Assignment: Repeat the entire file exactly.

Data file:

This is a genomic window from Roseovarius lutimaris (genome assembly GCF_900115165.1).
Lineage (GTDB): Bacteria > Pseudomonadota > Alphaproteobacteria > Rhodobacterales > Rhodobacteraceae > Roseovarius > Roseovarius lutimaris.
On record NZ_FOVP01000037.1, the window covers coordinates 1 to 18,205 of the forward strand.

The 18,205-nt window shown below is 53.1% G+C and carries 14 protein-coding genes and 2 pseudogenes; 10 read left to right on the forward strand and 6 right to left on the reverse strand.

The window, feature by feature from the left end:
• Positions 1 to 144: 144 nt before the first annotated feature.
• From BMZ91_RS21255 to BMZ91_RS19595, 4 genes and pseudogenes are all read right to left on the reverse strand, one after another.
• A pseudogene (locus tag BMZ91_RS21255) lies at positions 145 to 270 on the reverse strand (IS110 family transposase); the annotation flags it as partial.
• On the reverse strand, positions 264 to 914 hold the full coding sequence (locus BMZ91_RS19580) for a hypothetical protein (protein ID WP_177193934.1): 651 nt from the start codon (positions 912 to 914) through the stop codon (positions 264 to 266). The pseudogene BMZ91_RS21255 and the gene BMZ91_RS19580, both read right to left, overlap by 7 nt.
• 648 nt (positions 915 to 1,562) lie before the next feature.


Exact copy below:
This is a genomic window from Roseovarius lutimaris (genome assembly GCF_900115165.1).
Lineage (GTDB): Bacteria > Pseudomonadota > Alphaproteobacteria > Rhodobacterales > Rhodobacteraceae > Roseovarius > Roseovarius lutimaris.
On record NZ_FOVP01000037.1, the window covers coordinates 1 to 18,205 of the forward strand.

The 18,205-nt window shown below is 53.1% G+C and carries 14 protein-coding genes and 2 pseudogenes; 10 read left to right on the forward strand and 6 right to left on the reverse strand.

The window, feature by feature from the left end:
• Positions 1 to 144: 144 nt before the first annotated feature.
• From BMZ91_RS21255 to BMZ91_RS19595, 4 genes and pseudogenes are all read right to left on the reverse strand, one after another.
• A pseudogene (locus tag BMZ91_RS21255) lies at positions 145 to 270 on the reverse strand (IS110 family transposase); the annotation flags it as partial.
• On the reverse strand, positions 264 to 914 hold the full coding sequence (locus BMZ91_RS19580) for a hypothetical protein (protein ID WP_177193934.1): 651 nt from the start codon (positions 912 to 914) through the stop codon (positions 264 to 266). The pseudogene BMZ91_RS21255 and the gene BMZ91_RS19580, both read right to left, overlap by 7 nt.
• 648 nt (positions 915 to 1,562) lie before the next feature.